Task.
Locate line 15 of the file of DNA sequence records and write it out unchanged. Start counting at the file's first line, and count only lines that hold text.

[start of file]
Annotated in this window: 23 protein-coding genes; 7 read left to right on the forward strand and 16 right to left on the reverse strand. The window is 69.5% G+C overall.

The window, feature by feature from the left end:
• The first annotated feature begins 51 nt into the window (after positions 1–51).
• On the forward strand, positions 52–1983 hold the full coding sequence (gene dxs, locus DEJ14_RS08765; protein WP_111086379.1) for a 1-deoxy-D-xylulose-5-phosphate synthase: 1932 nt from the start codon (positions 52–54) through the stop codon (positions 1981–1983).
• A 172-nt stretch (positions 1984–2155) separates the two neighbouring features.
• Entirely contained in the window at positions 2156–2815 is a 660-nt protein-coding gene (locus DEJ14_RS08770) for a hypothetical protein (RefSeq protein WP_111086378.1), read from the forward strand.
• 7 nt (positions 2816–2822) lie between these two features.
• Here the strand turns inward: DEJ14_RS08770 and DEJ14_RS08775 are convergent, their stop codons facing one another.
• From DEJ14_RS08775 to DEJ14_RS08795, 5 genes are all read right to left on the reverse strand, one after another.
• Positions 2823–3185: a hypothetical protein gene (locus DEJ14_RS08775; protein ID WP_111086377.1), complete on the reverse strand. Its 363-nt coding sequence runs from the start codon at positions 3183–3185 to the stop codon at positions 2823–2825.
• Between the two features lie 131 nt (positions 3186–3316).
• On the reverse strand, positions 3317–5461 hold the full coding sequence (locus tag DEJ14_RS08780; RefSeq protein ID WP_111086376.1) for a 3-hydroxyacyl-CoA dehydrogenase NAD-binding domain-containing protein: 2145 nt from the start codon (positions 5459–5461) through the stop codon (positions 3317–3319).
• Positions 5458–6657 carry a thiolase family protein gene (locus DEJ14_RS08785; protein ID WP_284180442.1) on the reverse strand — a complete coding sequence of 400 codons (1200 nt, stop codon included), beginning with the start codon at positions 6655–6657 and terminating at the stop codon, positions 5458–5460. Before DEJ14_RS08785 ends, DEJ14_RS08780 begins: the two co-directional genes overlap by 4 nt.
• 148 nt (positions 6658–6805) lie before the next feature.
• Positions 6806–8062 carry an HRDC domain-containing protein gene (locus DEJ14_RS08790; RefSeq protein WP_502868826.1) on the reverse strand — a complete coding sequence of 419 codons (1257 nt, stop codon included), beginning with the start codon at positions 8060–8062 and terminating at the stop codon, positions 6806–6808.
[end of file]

• Positions 6806–8062 carry an HRDC domain-containing protein gene (locus DEJ14_RS08790; RefSeq protein WP_502868826.1) on the reverse strand — a complete coding sequence of 419 codons (1257 nt, stop codon included), beginning with the start codon at positions 8060–8062 and terminating at the stop codon, positions 6806–6808.